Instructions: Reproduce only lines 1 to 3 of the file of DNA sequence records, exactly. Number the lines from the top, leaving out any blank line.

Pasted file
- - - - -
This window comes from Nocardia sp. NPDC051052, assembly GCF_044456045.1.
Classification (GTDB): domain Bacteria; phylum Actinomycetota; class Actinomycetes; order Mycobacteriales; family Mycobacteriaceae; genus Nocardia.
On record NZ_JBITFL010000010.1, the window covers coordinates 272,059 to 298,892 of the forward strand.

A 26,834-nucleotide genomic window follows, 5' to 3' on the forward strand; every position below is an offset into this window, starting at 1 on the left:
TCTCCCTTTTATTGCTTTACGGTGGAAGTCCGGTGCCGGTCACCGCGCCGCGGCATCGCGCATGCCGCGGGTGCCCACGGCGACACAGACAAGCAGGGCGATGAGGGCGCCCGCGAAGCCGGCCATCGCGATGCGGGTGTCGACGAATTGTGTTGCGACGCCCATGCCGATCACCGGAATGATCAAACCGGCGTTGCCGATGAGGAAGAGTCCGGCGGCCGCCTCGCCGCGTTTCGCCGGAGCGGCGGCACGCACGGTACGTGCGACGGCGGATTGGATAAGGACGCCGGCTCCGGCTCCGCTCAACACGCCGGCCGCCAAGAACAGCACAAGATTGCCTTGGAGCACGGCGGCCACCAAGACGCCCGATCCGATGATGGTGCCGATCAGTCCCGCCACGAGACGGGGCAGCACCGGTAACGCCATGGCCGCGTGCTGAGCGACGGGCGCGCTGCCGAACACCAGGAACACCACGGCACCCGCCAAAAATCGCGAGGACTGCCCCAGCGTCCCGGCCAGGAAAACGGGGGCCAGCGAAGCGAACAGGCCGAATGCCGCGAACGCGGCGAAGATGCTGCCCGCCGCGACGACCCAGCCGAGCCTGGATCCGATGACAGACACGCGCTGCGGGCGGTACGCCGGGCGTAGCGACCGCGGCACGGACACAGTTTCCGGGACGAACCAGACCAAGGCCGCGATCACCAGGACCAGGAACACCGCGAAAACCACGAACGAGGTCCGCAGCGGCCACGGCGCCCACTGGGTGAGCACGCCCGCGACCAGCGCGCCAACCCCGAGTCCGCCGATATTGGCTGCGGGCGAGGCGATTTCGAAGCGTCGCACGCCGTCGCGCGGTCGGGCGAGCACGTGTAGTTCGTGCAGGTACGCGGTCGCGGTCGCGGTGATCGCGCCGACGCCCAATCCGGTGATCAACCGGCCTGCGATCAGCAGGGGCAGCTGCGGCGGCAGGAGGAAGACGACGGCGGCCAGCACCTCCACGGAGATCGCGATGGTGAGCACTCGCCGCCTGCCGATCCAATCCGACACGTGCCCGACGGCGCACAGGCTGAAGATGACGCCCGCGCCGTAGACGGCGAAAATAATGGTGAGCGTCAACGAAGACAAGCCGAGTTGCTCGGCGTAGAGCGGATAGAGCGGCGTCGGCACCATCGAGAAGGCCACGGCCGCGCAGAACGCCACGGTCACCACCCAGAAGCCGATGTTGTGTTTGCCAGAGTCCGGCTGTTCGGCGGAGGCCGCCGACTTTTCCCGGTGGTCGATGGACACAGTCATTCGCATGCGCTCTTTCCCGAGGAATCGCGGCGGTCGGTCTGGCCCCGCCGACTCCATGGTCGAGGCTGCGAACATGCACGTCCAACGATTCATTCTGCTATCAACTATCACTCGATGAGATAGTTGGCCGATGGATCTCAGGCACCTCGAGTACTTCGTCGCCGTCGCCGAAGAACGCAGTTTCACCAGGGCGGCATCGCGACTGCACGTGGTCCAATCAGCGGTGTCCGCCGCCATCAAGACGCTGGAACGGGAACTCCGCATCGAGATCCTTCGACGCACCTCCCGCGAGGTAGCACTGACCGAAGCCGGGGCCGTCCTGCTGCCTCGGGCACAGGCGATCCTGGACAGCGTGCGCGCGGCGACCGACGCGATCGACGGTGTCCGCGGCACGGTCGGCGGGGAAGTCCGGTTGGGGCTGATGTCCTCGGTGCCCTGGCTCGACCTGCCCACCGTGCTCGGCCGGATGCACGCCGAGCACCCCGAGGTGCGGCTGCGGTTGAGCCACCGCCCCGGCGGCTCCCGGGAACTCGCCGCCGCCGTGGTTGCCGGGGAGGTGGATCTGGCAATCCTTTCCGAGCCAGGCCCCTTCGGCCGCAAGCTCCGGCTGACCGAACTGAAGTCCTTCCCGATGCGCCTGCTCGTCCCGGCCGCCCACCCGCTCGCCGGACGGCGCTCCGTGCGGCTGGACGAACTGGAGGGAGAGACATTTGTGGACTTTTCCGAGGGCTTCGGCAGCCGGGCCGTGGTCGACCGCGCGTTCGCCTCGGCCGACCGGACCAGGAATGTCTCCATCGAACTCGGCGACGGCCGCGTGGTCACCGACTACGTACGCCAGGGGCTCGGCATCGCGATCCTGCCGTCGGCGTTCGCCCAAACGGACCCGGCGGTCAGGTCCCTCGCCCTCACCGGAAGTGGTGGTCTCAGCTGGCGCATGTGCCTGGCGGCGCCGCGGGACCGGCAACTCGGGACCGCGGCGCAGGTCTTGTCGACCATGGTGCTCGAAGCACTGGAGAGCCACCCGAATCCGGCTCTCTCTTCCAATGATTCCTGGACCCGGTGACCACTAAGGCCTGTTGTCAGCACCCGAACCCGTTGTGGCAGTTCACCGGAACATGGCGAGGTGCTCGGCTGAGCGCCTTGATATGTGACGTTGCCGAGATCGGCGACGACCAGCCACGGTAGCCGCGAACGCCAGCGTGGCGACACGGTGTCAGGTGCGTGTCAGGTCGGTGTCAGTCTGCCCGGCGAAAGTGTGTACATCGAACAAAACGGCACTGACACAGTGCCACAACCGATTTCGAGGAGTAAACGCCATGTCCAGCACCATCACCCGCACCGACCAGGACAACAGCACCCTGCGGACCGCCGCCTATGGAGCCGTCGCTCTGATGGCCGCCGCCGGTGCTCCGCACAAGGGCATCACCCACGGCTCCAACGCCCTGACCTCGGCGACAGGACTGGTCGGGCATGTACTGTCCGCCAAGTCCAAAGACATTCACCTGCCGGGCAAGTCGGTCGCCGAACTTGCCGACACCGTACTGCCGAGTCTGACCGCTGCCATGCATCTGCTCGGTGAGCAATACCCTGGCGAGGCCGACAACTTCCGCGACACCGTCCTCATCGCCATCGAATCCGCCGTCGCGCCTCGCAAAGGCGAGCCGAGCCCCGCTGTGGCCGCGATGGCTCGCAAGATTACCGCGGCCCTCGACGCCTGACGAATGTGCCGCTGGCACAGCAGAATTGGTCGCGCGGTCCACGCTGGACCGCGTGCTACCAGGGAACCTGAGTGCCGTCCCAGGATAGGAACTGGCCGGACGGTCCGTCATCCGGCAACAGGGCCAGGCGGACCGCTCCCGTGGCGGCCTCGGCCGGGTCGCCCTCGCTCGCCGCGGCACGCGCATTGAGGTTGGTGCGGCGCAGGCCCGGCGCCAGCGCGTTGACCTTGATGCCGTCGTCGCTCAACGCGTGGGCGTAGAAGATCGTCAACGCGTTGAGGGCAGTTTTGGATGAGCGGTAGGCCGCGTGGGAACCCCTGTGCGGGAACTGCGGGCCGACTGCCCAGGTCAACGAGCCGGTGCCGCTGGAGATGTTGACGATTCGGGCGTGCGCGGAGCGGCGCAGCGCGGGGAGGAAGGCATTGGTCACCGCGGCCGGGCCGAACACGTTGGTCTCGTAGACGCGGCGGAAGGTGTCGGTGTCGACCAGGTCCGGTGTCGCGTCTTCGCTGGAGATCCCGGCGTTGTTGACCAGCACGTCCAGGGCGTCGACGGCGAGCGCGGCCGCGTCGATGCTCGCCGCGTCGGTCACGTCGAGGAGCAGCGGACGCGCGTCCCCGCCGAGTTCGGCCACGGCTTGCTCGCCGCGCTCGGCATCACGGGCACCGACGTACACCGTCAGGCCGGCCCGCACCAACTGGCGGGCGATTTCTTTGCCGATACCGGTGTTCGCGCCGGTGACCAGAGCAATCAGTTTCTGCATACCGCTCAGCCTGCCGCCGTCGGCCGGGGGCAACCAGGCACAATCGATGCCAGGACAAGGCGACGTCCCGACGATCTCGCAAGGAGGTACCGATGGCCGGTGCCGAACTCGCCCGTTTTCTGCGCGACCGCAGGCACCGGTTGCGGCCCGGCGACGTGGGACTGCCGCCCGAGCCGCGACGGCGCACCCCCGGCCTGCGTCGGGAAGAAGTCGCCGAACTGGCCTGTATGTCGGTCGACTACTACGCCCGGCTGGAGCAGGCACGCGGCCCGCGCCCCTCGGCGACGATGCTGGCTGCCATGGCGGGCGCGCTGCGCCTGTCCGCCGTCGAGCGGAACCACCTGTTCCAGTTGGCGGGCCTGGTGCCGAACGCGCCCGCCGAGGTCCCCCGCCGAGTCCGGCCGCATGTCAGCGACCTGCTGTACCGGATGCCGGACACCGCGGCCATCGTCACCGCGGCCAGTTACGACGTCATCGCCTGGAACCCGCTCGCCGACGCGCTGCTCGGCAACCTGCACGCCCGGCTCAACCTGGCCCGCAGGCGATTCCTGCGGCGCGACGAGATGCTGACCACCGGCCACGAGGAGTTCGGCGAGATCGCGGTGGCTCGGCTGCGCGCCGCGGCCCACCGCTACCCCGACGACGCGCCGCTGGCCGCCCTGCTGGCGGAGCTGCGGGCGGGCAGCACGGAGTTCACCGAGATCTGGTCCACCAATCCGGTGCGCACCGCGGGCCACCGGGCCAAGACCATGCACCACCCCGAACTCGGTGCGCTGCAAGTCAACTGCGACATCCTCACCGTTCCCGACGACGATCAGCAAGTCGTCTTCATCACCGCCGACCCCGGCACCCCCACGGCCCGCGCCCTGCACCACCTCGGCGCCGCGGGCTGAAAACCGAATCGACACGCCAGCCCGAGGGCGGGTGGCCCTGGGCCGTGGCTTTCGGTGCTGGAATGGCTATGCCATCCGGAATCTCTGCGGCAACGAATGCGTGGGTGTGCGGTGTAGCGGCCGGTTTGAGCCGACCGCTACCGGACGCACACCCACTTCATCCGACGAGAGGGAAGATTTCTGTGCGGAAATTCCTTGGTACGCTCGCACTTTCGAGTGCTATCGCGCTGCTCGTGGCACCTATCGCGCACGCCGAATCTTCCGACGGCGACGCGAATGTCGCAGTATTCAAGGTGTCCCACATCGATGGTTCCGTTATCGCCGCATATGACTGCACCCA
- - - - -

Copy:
This window comes from Nocardia sp. NPDC051052, assembly GCF_044456045.1.
Classification (GTDB): domain Bacteria; phylum Actinomycetota; class Actinomycetes; order Mycobacteriales; family Mycobacteriaceae; genus Nocardia.
On record NZ_JBITFL010000010.1, the window covers coordinates 272,059 to 298,892 of the forward strand.